In a statement, Durkan spokeswoman Stephanie Formas said: “Mayor Durkan has been working around the clock with council members, businesses and workers to forge a path forward that protects our economy and family-wage jobs while making meaningful investments in affordable housing and homelessness services. She is encouraged by the collaboration with council members and looks forward to council’s vote this afternoon.”

Juarez said she was happy with the effort over the weekend to reach a deal. She mentioned receiving an email update from Mosqueda around midnight Sunday.

“We were all working, we were all talking and this is what I signed up for,” Juarez said. “It feels good if we can come together and get to ‘yes,’ because that’s what we’re supposed to do.”

Councilmember Kshama Sawant said she would stand her ground and continue to back the larger, original proposal. But she also said any head tax passing would be a victory for activists.

A KIRO-TV and Strategies 360 poll released Monday found a majority of Seattle voters opposed to a head tax.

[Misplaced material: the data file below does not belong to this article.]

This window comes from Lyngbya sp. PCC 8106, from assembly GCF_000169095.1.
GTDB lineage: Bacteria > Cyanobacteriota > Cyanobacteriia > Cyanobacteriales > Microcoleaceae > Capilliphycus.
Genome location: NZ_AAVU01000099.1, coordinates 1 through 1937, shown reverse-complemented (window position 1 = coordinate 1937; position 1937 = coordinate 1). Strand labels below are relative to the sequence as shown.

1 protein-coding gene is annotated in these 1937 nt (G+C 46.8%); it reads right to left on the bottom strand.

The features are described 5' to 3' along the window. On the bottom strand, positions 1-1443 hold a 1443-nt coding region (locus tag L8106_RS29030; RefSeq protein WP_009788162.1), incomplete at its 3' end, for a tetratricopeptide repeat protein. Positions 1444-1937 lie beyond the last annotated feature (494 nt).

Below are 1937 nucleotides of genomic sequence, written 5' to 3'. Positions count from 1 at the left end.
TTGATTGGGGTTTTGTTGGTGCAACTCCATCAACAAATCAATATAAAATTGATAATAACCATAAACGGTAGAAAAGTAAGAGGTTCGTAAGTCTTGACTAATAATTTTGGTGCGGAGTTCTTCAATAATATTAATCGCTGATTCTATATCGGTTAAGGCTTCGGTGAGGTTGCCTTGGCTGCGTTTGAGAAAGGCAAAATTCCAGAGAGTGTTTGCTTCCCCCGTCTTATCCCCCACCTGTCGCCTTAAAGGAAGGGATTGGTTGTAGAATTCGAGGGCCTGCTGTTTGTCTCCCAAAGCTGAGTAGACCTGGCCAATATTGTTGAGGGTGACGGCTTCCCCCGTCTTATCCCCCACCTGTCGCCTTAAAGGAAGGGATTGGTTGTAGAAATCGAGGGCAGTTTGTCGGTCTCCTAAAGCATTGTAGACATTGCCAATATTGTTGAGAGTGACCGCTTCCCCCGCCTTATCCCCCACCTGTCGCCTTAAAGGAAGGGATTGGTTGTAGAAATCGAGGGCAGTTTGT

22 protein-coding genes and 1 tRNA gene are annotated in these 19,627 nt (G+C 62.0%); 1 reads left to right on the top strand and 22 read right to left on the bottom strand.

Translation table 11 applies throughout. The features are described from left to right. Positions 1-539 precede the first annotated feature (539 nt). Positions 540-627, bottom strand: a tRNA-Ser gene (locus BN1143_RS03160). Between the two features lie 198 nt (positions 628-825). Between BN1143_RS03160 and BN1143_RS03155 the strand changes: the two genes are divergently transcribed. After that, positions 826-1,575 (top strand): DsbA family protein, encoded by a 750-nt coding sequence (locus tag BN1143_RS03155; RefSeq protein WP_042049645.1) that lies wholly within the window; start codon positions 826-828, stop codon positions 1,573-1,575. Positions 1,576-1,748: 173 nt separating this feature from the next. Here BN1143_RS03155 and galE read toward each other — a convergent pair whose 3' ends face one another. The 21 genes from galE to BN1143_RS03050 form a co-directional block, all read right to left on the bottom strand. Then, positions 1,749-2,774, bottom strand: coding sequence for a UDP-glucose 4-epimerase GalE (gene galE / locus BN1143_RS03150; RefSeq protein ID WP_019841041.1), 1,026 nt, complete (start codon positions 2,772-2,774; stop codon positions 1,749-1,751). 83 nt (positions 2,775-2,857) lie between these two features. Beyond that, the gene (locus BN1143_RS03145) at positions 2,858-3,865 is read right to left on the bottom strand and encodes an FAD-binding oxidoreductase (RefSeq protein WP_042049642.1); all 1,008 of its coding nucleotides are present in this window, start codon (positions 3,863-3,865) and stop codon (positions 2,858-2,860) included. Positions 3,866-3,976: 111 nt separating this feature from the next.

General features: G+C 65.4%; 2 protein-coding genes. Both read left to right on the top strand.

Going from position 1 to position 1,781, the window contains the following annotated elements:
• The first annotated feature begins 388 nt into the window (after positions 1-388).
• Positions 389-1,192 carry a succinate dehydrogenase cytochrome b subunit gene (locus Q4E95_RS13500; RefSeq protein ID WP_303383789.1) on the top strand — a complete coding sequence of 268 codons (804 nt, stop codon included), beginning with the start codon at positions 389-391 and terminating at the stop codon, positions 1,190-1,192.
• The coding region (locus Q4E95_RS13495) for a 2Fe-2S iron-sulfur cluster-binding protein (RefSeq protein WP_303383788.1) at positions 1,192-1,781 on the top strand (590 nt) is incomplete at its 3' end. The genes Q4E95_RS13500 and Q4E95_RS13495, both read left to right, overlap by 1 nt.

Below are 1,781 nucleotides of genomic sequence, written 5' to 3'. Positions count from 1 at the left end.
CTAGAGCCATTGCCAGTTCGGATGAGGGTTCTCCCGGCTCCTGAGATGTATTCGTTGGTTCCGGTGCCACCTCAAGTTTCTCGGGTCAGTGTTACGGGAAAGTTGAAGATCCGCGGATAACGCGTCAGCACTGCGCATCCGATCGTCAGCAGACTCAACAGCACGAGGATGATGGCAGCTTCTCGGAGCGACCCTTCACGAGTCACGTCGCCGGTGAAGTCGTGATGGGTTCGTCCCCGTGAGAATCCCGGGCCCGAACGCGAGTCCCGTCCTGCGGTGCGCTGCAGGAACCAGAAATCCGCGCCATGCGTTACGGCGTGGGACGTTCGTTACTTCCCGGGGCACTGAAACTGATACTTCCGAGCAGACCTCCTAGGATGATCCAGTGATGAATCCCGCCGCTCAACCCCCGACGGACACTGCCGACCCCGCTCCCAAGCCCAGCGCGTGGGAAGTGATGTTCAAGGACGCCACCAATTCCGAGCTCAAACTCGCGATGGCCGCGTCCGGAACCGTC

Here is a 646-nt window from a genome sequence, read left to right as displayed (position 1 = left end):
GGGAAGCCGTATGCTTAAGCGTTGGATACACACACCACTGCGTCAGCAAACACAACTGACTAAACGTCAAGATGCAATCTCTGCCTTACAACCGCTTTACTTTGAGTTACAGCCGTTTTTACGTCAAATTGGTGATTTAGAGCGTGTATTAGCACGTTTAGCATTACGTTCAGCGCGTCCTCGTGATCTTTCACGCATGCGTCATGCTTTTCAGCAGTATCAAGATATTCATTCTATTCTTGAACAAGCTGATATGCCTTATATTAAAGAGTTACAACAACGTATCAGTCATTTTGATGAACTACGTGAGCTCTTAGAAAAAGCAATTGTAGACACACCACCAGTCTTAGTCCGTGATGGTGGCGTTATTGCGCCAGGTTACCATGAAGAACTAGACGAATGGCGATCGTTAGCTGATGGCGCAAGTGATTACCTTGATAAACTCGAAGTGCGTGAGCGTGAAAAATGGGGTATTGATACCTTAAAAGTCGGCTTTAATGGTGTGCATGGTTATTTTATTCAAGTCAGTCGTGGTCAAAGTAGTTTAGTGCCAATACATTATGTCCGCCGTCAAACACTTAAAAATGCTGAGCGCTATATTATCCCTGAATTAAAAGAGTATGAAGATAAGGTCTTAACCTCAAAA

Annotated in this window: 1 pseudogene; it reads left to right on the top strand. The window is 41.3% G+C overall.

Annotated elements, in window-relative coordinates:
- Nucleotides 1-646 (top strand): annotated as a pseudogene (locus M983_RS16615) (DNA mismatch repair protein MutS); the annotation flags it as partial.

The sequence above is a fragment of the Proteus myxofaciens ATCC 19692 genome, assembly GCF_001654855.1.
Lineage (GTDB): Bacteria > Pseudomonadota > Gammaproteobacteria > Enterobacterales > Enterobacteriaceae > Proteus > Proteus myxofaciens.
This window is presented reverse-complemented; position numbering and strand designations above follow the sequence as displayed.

When the phone poll of 400 registered voters asked about the idea of a head tax on companies grossing at least $20 million per year, 54 percent of respondents opposed it.

The tax on companies grossing at least $20 million would not only affect global giants such as Amazon and Starbucks.

A private poll of likely November 2019 voters commissioned by service-worker unions in early April, before the debate really heated up, found majority support for a head tax.

The Seattle City Council is scheduled to vote Monday afternoon on a proposal to tax the city’s largest employers to help address homelessness.

If council members were to vote the same way they did in a committee meeting Friday and pass the tax with a narrow majority, Mayor Jenny Durkan would need to decide whether to sign it into law, let it become law or veto it.

The council ordinance would in 2019 and 2020 impose a so-called head tax of 26 cents per employee, per hour (about $500 per employee, per year) on for-profit companies that gross at least $20 million in Seattle — about 3 percent of the city’s businesses.

Starting in 2021, the city would instead impose a 0.7 percent payroll tax on the same companies.